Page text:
While the UK has been accused by some of ignoring services in the Brexit negotiations, it is more that it has come to terms with the inevitable consequences of its decision to leave the single market. Over time, the EU’s approach to third country access to its services market will evolve, for better or worse. But for now there is little reason to think it will change its approach drastically in order to accommodate a country on its way out of the club.

1: Office of National Statistics (ONS), ‘UK balance of payments, The Pink Book: 2018’, July 31st 2018.
2: UK Government, ‘The future relationship between the United Kingdom and the European Union’, July 17th 2018. 
3: There is also a fifth mode of supply, so-called services in a box (the services value-added embodied in exported goods). Mode 5 will not be a focus of this policy brief because, as a concept, it is still in its infancy, and an adequate assessment would require an in-depth assessment of potential future tariff and non-tariff barriers to trade in goods, their impact, and the ramifications for dependent services providers – a subject which is deserving of its own paper. 
4: World Trade Organization, General Agreement on Trade in Services: Article II, XVI and XVII.
5: World Trade Organization, General Agreement on Trade in Services: Annex on financial services, 2a.
6: Michelle Egan, ‘Single markets: Economic integration in Europe and the United States’, Chapter 7, 2015.
7: Agreement between the European Union and Japan for an Economic Partnership, Chapter 8, Trade in Services Investment Liberalisation and Electronic Commerce (EU/JP/en 173); Annex 8-A, Regulatory Cooperation on Financial Regulation (EU/JP/Annex 8-A/en 1); Annex I, Reservations for Existing Measures, Schedule of the European Union (EU/JP/Annex 8-B-I/en 1); Annex II, Reservations for Future Measures, Schedule of the European Union (EU/JP/Annex 8-B-II/en 1); Annex IV, Contractual Service Suppliers and Independent Professionals, Schedules of the European Union (EU/JP/Annex 8-B-IV/en 1).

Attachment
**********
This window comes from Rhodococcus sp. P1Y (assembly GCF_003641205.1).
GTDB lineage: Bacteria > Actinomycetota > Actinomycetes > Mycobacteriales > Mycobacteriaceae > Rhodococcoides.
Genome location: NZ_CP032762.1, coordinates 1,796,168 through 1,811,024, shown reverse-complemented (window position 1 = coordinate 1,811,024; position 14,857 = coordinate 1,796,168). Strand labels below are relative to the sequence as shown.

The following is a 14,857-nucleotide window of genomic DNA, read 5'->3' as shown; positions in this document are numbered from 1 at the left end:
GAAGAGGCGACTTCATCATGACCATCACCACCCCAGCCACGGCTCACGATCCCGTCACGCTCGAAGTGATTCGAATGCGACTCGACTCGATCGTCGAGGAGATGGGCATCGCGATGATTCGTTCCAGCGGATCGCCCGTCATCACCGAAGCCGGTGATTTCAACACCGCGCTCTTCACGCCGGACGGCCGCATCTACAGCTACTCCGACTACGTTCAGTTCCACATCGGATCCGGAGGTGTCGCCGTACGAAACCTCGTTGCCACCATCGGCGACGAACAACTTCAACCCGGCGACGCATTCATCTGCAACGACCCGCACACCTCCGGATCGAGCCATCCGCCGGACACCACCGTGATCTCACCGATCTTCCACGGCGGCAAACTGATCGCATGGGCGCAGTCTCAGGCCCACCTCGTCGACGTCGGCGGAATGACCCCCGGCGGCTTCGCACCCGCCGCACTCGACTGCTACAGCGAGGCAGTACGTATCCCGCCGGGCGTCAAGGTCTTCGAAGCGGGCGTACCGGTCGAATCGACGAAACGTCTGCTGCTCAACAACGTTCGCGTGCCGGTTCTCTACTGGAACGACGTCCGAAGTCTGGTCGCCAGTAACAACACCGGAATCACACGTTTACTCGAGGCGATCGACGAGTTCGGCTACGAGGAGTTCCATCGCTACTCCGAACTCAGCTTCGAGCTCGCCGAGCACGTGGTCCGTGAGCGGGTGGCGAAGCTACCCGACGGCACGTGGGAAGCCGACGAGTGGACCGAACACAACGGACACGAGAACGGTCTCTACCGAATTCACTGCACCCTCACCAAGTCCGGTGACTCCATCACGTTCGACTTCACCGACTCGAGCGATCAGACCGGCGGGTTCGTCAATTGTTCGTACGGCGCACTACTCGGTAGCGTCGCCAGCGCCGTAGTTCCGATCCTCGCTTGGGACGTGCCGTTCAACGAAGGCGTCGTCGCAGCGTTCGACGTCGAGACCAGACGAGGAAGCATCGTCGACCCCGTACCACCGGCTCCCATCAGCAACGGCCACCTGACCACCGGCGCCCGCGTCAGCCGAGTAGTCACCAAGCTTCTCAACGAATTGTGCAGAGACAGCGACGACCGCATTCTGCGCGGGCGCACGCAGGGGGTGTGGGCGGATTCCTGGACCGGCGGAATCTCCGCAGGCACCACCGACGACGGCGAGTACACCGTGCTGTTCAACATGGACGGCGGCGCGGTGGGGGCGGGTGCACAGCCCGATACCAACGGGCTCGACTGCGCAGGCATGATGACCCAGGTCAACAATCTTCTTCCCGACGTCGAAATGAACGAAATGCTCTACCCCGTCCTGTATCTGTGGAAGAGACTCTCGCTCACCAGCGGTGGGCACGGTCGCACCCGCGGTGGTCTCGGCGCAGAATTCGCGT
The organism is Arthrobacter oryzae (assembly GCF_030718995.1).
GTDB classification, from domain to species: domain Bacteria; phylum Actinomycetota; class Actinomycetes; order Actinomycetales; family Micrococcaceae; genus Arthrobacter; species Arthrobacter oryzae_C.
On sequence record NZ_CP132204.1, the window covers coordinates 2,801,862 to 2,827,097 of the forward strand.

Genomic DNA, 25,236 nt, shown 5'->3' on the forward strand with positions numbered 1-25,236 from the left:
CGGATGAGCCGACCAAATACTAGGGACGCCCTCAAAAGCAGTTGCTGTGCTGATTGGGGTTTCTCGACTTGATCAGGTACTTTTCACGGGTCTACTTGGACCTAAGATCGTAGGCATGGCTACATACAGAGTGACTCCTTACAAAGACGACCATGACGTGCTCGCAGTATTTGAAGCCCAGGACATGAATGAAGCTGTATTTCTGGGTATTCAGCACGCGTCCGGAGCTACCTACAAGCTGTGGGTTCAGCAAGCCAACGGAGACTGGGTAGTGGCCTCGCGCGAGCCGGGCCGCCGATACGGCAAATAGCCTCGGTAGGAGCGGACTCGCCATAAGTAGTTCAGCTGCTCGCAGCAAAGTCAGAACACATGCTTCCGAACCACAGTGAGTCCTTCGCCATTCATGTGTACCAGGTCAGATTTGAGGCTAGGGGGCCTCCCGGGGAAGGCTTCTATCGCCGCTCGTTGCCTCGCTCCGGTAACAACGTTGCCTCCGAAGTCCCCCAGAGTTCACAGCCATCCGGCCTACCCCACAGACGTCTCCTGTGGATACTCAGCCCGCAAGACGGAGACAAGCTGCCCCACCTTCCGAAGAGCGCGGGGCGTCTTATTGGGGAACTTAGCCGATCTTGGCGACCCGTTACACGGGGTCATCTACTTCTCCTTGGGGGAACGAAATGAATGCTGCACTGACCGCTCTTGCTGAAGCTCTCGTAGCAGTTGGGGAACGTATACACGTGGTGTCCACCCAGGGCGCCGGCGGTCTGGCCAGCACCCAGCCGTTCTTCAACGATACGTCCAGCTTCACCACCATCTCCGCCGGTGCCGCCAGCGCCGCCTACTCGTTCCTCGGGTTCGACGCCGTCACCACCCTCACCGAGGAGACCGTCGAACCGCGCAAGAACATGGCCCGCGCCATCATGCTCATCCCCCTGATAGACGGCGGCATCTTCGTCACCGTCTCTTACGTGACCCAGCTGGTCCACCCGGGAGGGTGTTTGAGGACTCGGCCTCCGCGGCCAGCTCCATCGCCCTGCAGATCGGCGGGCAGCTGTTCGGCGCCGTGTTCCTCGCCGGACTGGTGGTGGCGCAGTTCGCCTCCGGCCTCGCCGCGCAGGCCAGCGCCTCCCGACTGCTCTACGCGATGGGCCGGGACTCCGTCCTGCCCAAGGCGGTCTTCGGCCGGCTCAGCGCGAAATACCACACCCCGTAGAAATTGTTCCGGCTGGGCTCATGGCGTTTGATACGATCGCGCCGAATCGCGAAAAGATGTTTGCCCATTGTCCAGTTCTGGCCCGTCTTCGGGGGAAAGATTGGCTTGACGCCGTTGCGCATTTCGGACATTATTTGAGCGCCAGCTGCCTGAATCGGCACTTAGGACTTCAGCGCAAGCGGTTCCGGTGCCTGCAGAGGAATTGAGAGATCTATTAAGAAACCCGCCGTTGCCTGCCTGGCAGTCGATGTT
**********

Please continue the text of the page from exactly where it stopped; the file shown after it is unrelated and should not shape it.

8: One notable exception exists: while a UK lawyer has the right to represent a client in an EU-27 national court, they must be introduced by a local lawyer 
9: Agreement Between the European Union and Japan for an Economic Partnership, Annex 8-A, Regulatory Co-operation on Financial Regulation (EU/JP/Annex 8-A/en 1).
10: Bar Council Brexit Working Group, ‘Brexit Paper 1: Access to the Legal Services Market post-Brexit’, The Brexit Papers, June 2017: Annex 1.
11: UK Government, ‘The future relationship between the United Kingdom and the European Union’, July 17th 2018.
12: European Commission, ‘Speech by Michel Barnier at Hannover Messe’, April 23rd 2018.
13: Agreement Between the European Union and Japan for an Economic Partnership, Article 8.9, Most-favoured-nation treatment (EU/JP/en 191); Article 8.17, Most-favoured-nation treatment (EU/JP/en 207).
14: Agreement Between the European Union and Japan for an Economic Partnership, Reservations for future measures (EU/JP/Annex 8-B-II/en 25).
15: European Commission, ‘Speech by Michel Barnier at the European American Chamber of Commerce’, July 10th 2018. 
16: GATS Article VII and paragraph 3 of its Annex on Financial Services hold that in situations where equivalence in the area of licensing and certification is afforded autonomously the EU “shall afford adequate opportunity for any other [WTO] Member to demonstrate that education, experience, licences, or certifications obtained or requirements met in that other Member’s territory should be recognised” also. In the case of it autonomously recognising prudential measures “it shall afford adequate opportunity for any other Member to demonstrate that such circumstances exist”.
17: Monique Ebell, ‘Will new trade deals soften the blow of hard Brexit?’, National Institute of Economic and Social Research, January 2017.
18: In the ONS Pink Book, modes 1, 2 and 4 are accounted for as exports, while mode 3 is not.

Sam Lowe, senior research fellow, Centre for European Reform, December 2018

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Has there been any research on what any new arrangements will cost SMEs in the service industry? From what I’ve read, professional fees will have to increase, along with admin costs. I sell services to many countries across the world, mainly B2B but not exclusively so. As the services sector is such a big % of GDP I’m dismayed the future arrangements are so sketchy. I just want to know how much it will cost me to do ‘business as usual’ and if it’s still viable.